Our plan for achieving Net Zero.

This report unveils new insights on how resource efficiency and resource sufficiency can cut greenhouse gas emissions. Developed in collaboration with CREDS researchers at the University of Leeds, it offers a clear, practical roadmap which delivers quick wins.

Through eight complementary strategies the report sets out how changing the way we use materials as well as energy could deliver an additional 100 million tonnes (Mt) CO2e reduction in territorial emissions between 2023 and 2032, boosting savings from the UK government’s Ten Point Plan for a green industrial revolution by over 50%. It could also contribute over 10% (89 MtCO2e) of the reductions required from the 5th to the 6th recommended Carbon Budgets.

However, the measures outlined in Net Zero: why resource efficiency holds the answers go beyond even this:

  • Tackling food waste: With concerted effort, it could be possible to achieve a 58% per capita reduction in the wasting of food that could have been eaten by 2050, contributing up to 9.1 MtCO2e to the 6th Carbon Budget, and reducing cumulative emissions associated with UK food waste by 143 MtCO2e by 2050.
  • Cutting calories and carbon at the same time: Moderating calorific intake to nutritionally recommended levels can deliver both health and climate benefits.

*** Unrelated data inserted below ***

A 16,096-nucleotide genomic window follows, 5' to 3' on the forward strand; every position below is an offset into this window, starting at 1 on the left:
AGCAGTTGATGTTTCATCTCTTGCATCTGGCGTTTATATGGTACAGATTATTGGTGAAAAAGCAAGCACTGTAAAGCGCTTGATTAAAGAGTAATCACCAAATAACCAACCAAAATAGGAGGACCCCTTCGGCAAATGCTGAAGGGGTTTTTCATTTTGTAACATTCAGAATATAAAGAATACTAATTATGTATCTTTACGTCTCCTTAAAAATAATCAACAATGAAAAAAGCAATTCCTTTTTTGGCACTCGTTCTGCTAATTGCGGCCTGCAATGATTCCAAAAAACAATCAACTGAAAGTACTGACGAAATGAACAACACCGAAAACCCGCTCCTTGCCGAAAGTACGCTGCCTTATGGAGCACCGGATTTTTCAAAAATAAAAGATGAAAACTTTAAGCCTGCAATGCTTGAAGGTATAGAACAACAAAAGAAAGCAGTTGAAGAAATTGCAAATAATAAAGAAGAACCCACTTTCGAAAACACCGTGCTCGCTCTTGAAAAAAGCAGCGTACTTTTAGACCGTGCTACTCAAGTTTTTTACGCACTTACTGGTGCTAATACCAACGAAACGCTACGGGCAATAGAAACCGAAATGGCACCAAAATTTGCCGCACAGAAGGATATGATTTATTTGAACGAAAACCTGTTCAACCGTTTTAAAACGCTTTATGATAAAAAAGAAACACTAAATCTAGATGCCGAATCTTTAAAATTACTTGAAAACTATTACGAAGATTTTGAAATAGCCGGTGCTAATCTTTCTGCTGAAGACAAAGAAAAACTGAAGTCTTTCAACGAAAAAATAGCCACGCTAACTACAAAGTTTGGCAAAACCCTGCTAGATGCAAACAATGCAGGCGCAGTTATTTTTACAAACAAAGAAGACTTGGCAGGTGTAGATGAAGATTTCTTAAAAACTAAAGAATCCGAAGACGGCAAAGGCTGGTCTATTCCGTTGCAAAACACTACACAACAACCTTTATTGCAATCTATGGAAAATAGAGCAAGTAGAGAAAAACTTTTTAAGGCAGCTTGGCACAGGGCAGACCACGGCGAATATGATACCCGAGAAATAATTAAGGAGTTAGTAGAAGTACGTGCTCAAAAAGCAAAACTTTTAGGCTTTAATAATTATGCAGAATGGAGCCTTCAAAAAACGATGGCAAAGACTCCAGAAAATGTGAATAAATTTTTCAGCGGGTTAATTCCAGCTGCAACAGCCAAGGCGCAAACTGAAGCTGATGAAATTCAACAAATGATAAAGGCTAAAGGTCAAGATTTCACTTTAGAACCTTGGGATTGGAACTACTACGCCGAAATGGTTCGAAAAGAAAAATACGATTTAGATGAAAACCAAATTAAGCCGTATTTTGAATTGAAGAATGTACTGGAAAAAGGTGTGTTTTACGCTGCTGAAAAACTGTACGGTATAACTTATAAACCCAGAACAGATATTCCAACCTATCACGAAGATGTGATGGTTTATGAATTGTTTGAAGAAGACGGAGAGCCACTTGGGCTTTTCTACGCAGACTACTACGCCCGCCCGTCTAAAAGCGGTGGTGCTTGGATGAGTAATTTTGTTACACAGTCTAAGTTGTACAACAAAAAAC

• Changing the carbon intensity of our diets: WRAP’s work on sustainable eating and reducing food waste demonstrates that real change can be delivered further and faster if a combined approach is taken.
  • Switching from goods to services: By sharing a product with a number of people (changing use patterns), the resource productivity of the product will be increased and the consumption of natural resources in the production stage reduced.
  • Making better use of existing products: Product lifetimes can be extended through simply making more use of the products we already have or passing them on to others to use.
  • Designing lightweight products: Lightweighting packaging by 40% could contribute up to 2.7 MtCO2e to the 6th Carbon Budget.
  • Recycling more in the UK: By increasing the amount of materials recycled and increasing the proportion of these recycled in the UK, greater carbon reductions can be achieved.
  • Substituting materials: Across furniture, vehicles, construction and packaging, it is possible to substitute high carbon intensity materials with lower carbon intensity alternatives that are able to perform the same role.

The full technical details of the modelling approach can be found in Resource efficiency scenarios for the UK: A technical report alongside further detail on each of the scenarios assessed.

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  • WRAP - Net zero: why resource efficiency holds the answers

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